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Wood ash & coffee grinds

Posted by tennessee z7TN (My Page) on
Sat, Dec 16, 06 at 11:50

I have a small vegetable garden 30' x 20'. We burn hardwoods in our insert & have wood ash. Could I mix our coffee grinds with the wood ash to counteract the ph?

Follow-Up Postings:

RE: Wood ash & coffee grinds

coffee grounds are NOT noticeably acidic - an excess of wood ash in soil that doesn't need it is very counterproductive


RE: Wood ash & coffee grinds

As Bill noted, coffee grounds (used) aren't very acidic. They are acidic before being brewed, but once brewed tend to be near neutral in pH.

Wood ash is fine to add to the soil as an amendment as long as you understand you are adding both alkalinity and potassium.

Some areas have soils with excessive potassium levels, make sure yours isn't one of them or you are doing more harm than good.

Wood ash is best used on soils where a pH raise and potassium source are both desired. If only one is desired, I would recomend an alternative.

Having said that, the potassium and pH changes aren't dramatic unless the amount of ash is very high. If you simply wish to have a means of disposing of the ash, then it is fine to scatter it thinly around the lawn and gardens.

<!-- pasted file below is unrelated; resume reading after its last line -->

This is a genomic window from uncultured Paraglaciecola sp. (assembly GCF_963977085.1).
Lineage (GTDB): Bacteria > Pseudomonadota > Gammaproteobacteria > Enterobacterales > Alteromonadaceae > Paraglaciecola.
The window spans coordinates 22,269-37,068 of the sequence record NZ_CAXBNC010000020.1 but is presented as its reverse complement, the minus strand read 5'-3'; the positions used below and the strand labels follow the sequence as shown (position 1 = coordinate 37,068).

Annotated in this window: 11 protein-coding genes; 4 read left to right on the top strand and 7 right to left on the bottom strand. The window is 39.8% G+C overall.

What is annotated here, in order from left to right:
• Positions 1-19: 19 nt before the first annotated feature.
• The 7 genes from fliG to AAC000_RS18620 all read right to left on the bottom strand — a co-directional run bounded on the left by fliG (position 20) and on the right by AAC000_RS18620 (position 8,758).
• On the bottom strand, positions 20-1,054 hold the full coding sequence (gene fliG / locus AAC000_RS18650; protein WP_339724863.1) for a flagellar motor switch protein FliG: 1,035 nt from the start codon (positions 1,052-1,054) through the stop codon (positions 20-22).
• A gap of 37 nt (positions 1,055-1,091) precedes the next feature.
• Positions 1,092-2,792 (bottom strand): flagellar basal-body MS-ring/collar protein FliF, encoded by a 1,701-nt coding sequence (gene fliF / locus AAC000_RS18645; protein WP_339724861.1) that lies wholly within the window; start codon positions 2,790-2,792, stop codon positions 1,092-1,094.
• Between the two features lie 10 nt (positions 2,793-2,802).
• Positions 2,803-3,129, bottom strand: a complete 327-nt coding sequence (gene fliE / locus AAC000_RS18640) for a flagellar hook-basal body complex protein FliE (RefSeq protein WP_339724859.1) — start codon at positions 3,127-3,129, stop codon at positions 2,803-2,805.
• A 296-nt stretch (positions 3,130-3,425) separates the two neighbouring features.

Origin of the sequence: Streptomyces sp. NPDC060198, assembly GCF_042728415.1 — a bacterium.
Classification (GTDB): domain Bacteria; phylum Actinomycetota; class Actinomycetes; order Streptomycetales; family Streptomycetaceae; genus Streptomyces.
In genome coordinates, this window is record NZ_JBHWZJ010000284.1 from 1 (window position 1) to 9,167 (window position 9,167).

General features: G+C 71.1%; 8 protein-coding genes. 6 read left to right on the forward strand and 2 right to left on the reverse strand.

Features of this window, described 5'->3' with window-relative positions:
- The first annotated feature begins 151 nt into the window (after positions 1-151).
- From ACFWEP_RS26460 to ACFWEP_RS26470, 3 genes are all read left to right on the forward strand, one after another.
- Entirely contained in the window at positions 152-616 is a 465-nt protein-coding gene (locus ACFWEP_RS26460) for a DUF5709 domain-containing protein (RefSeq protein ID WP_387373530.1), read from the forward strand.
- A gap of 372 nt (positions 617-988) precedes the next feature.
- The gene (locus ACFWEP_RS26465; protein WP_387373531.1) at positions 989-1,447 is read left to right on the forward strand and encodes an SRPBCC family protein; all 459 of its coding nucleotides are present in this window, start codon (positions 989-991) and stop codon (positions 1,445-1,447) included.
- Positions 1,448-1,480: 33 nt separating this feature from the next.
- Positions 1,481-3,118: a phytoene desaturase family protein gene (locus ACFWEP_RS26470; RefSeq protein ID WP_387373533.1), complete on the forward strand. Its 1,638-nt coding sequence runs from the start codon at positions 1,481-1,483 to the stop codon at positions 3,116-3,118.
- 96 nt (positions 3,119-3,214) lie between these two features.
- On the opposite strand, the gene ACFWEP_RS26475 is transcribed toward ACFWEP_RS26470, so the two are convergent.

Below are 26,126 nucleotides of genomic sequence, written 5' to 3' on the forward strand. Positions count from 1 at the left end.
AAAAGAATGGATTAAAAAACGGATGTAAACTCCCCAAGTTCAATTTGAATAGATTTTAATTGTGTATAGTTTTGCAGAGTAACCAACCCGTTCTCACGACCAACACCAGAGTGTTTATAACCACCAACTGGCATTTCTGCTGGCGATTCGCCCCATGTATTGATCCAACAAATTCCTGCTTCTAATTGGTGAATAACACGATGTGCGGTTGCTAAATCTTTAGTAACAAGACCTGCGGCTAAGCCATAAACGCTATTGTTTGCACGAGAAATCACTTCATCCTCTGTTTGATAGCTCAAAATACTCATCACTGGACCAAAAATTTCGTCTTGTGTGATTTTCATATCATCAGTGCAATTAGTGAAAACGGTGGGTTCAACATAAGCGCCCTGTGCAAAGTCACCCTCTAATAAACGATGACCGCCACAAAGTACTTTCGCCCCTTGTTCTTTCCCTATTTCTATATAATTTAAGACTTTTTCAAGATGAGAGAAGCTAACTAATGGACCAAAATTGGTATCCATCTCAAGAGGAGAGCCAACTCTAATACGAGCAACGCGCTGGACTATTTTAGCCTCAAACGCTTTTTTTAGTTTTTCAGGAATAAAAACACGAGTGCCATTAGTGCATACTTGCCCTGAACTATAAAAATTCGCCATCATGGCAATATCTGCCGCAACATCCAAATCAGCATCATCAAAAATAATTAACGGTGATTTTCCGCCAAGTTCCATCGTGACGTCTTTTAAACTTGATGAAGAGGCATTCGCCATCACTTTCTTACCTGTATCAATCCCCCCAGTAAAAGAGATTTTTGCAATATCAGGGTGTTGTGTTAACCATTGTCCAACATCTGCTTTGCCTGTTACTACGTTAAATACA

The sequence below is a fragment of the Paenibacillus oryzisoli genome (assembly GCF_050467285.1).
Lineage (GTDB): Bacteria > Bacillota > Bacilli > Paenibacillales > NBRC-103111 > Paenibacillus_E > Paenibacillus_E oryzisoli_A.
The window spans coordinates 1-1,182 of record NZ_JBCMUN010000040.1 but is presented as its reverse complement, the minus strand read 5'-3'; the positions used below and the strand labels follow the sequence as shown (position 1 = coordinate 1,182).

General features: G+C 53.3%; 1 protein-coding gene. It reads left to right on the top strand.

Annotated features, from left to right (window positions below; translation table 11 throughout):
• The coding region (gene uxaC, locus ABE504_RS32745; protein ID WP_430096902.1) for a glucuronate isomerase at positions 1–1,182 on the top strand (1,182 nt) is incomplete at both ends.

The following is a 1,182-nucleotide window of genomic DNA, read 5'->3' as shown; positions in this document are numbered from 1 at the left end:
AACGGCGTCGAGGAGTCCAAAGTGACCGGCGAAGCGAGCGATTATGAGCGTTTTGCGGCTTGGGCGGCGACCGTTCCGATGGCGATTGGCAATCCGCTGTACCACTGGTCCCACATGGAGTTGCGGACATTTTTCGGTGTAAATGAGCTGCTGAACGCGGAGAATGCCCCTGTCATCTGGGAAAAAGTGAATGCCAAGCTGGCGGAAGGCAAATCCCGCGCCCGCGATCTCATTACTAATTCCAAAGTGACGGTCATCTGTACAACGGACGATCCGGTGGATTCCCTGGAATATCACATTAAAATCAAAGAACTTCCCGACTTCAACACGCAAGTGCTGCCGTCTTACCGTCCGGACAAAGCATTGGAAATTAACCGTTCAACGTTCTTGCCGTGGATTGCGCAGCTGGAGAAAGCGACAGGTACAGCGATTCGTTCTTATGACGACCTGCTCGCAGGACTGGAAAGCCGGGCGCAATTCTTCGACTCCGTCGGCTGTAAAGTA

In other words, don't be afraid to give it back to the earth, but don't dump it repeatedly in the same small area unless you want to raise pH and potassium levels over the course of a few years in that area.

RE: Wood ash & coffee grinds

Even though the University of Tennessee says that 50 percent of Tennessee soils need some lime you need to have you soil tested by them before adding wood ash to determine if some is needed and how much would be needed to adjust the pH of your soil. Contact your local office about soil tests and keep in mind that fall, not spring, is the best time to adjust the soils pH.

Here is a link that might be useful: UT CES

RE: Wood ash & coffee grinds

I add reasonable amounts of wood ash to my compost pile without noticible problems. Large amounts would likely slow composting down and give some funky effects, but composting seems to counteract the pH effects of some amount of wood ash and likely stabilizes K in the humus.

I have acidic soil and apply it to the lawn sparingly several times during the growing seasons. Too much at once would cause a wild pH swing. A little at a time slows the use of it as it's effect is pretty fast-acting, but short- term compared to say pelletized lime.

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